Many connect this rider on the white horse with antichrist but this does not seem probable. Nor is it likely that he is the Lord Jesus Christ who does later appear on a white horse at the end of the opening of the seven seals, and who seems to be contrasted with this rider. This rider has an empty bow but Christ is seen later with a sword.
First of all, it is doubtful that this rider refers to an individual, no more than the riders of the red, black, or pale horses (to follow) refer to a single individual. It is inconsistent that those who think that this rider refers to antichrist, to a particular individual, but do not think that the following riders refer to individuals. Likely the coming of each rider simply signifies the going forth of divine power for the purpose of bringing about described events on earth. Secondly, the antichrist does not seem to come on the scene until Revelation chapter thirteen, under the character of "the beast," after the seventh seal has been broken. It is possible that this rider on the white horse does refer to antichrist, but that it refers to his initial appearing, while Revelation thirteen refers to his final appearing. I do not think this is tenable, however.
I do think that the going forth of the rider on the white horse lays the groundwork for the personal appearing of "the beast" or antichrist. I also believe that this going forth of the rider on the white horse is the first event that begins the "day of judgement" or that "hour of trial" which is to "come upon all the world." (Rev. 3: 10) It is the "beginning or sorrows" (Matt. 24: 8) or start of "the great tribulation." (Rev. 7: 14)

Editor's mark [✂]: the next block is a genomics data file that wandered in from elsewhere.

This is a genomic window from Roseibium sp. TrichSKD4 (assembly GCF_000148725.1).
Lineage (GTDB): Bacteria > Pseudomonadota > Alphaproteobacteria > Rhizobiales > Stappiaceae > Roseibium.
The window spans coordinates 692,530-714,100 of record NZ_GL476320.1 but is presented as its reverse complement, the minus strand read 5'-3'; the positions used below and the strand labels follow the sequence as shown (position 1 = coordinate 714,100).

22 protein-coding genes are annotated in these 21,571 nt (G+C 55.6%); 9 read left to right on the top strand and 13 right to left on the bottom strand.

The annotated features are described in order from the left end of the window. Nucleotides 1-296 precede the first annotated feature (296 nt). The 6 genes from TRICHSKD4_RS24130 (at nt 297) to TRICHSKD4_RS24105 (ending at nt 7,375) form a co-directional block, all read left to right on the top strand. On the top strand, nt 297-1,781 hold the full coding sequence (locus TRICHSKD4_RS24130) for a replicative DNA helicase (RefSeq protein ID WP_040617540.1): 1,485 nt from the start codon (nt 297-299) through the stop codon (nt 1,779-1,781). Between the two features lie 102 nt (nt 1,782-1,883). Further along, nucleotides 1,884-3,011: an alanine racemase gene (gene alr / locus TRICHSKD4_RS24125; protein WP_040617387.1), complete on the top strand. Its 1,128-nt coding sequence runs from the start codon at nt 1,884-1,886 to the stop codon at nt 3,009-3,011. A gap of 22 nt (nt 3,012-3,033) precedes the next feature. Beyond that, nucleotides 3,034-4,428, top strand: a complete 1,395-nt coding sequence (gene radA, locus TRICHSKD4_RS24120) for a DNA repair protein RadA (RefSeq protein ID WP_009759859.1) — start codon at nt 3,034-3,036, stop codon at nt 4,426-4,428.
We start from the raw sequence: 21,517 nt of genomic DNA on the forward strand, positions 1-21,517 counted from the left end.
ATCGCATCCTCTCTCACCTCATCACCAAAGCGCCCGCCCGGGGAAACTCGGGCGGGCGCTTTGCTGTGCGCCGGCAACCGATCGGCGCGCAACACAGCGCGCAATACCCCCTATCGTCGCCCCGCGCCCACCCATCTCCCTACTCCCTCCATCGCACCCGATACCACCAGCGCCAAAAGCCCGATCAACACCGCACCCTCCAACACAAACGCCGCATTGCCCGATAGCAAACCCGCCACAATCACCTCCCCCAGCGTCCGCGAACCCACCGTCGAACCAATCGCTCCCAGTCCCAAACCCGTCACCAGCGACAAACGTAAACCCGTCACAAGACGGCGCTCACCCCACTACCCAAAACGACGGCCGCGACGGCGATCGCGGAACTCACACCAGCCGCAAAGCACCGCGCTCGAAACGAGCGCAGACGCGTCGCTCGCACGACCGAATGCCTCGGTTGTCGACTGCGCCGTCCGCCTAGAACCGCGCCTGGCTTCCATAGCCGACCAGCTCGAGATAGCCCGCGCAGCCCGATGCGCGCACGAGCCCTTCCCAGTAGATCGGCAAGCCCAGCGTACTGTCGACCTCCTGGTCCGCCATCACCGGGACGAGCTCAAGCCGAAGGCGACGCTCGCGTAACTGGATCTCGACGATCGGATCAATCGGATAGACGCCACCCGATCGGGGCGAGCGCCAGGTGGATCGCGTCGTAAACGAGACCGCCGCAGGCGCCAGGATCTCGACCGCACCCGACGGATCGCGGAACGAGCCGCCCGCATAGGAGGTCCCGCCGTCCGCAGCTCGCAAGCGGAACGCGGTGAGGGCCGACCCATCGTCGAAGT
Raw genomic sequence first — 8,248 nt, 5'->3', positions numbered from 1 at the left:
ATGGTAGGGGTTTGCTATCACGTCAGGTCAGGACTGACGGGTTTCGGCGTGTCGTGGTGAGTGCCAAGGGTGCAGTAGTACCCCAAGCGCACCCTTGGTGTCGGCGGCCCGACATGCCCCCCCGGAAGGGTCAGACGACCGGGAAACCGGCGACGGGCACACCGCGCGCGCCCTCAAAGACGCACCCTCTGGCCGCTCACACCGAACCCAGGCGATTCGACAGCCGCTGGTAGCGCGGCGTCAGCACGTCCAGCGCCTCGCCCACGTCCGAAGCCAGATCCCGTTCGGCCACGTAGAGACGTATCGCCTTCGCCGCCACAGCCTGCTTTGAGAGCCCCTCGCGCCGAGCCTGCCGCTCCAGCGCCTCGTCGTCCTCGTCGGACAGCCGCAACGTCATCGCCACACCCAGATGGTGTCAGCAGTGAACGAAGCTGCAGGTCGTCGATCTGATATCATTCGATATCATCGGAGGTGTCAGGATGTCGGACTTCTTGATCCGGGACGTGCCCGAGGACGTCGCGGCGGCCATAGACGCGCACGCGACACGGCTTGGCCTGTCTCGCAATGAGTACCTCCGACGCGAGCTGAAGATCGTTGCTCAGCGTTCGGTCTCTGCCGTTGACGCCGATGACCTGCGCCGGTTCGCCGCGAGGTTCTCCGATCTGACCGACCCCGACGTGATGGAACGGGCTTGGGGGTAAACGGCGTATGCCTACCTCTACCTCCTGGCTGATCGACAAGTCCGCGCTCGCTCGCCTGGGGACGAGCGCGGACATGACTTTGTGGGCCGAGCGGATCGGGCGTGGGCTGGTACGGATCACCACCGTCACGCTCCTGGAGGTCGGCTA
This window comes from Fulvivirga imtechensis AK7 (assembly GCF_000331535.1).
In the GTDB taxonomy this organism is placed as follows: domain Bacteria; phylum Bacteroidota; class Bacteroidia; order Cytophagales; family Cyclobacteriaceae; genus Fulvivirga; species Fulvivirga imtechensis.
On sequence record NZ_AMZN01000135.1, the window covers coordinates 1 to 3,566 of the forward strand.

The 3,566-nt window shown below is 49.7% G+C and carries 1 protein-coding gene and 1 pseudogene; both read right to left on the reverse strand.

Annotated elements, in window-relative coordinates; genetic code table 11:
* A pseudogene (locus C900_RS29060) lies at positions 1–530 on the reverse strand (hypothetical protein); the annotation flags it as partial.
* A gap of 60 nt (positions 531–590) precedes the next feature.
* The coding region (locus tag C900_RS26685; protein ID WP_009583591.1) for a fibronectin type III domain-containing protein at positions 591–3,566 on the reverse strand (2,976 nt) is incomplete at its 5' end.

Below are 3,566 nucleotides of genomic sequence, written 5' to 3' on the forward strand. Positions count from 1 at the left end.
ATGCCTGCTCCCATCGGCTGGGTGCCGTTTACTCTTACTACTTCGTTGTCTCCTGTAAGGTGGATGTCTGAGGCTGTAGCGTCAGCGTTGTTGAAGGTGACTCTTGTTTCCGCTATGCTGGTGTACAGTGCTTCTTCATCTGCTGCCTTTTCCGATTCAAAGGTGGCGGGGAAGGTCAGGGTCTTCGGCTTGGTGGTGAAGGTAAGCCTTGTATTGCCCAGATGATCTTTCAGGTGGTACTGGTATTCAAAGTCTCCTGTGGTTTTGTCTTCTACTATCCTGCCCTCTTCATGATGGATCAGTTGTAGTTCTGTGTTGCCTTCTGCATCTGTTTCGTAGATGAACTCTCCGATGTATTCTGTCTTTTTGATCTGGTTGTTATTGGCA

This going forth of the rider on the white horse speaks of that time "when they shall say peace and safety." The symbolism of the "white horse" and the empty "bow" speaks of a time of triumph when "peace and safety" have been achieved. Further, the conquests of this rider seems to be the result of diplomacy rather than conflict, the result of a "peace movement" among the nations. It is a bloodless conquering. The giving of the crown ("stephanos") is symbolic of victory.
This is the peace that the United Nations is now seeking to acquire by creating a one world government or a "united states of the world." It will be achieved by the will of God and by his sufferance. And, it will be the event that begins that series of events that make up the day of the Lord.
The peace that is brought to the world by the white horse rider is not the peace of Christ because the opening of the next seal brings on the rider on the red horse and to him it is divinely given, as an act of divine judgment, "to take peace from the earth," the very peace that the rider on the white horse effected. No one can take away the peace of Christ when it comes. The taking of peace from the earth by the red horse rider shows how the peace brought by the white horse rider was short lived. It also evinces the prophetic words of Paul. "When they shall say peace and safety then sudden destruction" may be read as "when the rider on the white horse comes, bringing peace and safety, then sudden destruction comes by the rider on the red horse."
It is unclear how the one world government with its promised peace and safety will be finally realized. We are still in that period where nation is rising up against nation and there are rumors of wars everywhere. One can envision several possible scenarios where the United Nations finally receives its power to govern the world. And, of course, to bring this about will require each nation to give up much of its sovereignty and weapons to the world government. Perhaps it will be some great catastrophe, such as a worldwide economic collapse or catastrophic